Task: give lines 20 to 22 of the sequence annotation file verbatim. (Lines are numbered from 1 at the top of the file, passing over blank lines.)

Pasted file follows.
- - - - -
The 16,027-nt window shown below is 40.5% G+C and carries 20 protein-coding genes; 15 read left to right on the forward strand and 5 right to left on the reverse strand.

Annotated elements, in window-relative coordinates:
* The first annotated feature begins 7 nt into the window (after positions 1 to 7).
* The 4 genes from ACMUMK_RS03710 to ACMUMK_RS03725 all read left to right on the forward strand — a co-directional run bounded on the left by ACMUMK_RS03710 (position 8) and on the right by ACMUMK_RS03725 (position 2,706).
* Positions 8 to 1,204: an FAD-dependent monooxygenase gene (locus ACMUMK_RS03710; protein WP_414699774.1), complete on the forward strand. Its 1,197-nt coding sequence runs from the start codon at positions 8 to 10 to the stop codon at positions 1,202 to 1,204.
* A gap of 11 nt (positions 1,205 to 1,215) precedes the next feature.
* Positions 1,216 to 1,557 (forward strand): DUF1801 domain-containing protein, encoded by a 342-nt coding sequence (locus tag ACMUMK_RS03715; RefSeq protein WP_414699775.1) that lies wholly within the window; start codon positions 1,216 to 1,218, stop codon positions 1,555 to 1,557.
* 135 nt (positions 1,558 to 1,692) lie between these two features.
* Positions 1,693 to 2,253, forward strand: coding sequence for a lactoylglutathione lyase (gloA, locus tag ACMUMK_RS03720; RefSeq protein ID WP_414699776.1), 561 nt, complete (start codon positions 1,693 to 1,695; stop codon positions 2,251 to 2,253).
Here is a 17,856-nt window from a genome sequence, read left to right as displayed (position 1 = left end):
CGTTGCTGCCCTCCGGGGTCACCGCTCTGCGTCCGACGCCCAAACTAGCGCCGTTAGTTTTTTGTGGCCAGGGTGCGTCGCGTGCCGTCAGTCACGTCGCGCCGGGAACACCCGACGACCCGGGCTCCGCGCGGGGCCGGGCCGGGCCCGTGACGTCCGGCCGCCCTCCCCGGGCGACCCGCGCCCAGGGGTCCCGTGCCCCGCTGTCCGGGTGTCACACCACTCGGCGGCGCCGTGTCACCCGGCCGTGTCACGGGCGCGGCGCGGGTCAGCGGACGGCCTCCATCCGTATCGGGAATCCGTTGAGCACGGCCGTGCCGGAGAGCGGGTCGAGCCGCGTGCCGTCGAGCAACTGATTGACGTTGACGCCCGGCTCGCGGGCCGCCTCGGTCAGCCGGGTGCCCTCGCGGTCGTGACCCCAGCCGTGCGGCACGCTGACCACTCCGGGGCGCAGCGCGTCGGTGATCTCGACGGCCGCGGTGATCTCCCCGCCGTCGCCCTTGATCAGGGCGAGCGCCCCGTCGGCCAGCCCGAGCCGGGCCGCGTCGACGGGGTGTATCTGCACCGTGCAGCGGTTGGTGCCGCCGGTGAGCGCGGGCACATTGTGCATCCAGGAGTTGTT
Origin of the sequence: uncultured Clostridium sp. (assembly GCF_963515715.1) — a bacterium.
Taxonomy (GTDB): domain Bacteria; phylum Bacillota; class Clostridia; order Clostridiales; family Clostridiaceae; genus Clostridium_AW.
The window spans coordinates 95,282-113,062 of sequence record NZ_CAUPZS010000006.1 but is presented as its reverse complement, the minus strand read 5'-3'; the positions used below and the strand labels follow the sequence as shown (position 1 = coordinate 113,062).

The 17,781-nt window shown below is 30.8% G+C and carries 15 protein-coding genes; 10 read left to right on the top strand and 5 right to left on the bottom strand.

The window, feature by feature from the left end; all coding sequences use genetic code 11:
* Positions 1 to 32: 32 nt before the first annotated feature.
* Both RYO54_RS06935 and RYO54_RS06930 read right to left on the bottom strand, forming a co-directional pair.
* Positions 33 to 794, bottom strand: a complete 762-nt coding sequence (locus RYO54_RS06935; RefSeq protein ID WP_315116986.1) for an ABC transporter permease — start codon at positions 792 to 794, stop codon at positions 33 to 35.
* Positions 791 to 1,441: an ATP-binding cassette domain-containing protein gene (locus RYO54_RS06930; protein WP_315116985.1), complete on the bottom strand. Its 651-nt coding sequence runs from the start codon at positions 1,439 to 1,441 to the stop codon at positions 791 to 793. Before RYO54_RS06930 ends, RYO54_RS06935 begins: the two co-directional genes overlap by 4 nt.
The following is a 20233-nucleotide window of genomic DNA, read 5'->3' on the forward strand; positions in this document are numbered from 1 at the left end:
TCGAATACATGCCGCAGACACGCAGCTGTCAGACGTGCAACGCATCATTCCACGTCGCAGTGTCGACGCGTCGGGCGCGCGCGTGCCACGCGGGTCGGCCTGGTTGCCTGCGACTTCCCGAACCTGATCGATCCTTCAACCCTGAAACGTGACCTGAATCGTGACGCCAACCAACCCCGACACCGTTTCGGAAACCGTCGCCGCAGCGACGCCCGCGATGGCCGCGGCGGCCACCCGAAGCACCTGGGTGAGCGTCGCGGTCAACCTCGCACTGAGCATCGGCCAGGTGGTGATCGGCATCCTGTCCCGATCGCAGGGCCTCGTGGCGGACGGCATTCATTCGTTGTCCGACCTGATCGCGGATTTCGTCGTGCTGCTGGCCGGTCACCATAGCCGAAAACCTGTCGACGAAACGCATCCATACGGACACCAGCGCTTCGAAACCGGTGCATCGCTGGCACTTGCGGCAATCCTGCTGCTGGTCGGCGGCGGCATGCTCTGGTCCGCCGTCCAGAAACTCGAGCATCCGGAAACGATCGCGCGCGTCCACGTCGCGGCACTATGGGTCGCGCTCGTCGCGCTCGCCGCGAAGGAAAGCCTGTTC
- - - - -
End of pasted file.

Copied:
* Positions 791 to 1,441: an ATP-binding cassette domain-containing protein gene (locus RYO54_RS06930; protein WP_315116985.1), complete on the bottom strand. Its 651-nt coding sequence runs from the start codon at positions 1,439 to 1,441 to the stop codon at positions 791 to 793. Before RYO54_RS06930 ends, RYO54_RS06935 begins: the two co-directional genes overlap by 4 nt.
The following is a 20233-nucleotide window of genomic DNA, read 5'->3' on the forward strand; positions in this document are numbered from 1 at the left end:
TCGAATACATGCCGCAGACACGCAGCTGTCAGACGTGCAACGCATCATTCCACGTCGCAGTGTCGACGCGTCGGGCGCGCGCGTGCCACGCGGGTCGGCCTGGTTGCCTGCGACTTCCCGAACCTGATCGATCCTTCAACCCTGAAACGTGACCTGAATCGTGACGCCAACCAACCCCGACACCGTTTCGGAAACCGTCGCCGCAGCGACGCCCGCGATGGCCGCGGCGGCCACCCGAAGCACCTGGGTGAGCGTCGCGGTCAACCTCGCACTGAGCATCGGCCAGGTGGTGATCGGCATCCTGTCCCGATCGCAGGGCCTCGTGGCGGACGGCATTCATTCGTTGTCCGACCTGATCGCGGATTTCGTCGTGCTGCTGGCCGGTCACCATAGCCGAAAACCTGTCGACGAAACGCATCCATACGGACACCAGCGCTTCGAAACCGGTGCATCGCTGGCACTTGCGGCAATCCTGCTGCTGGTCGGCGGCGGCATGCTCTGGTCCGCCGTCCAGAAACTCGAGCATCCGGAAACGATCGCGCGCGTCCACGTCGCGGCACTATGGGTCGCGCTCGTCGCGCTCGCCGCGAAGGAAAGCCTGTTC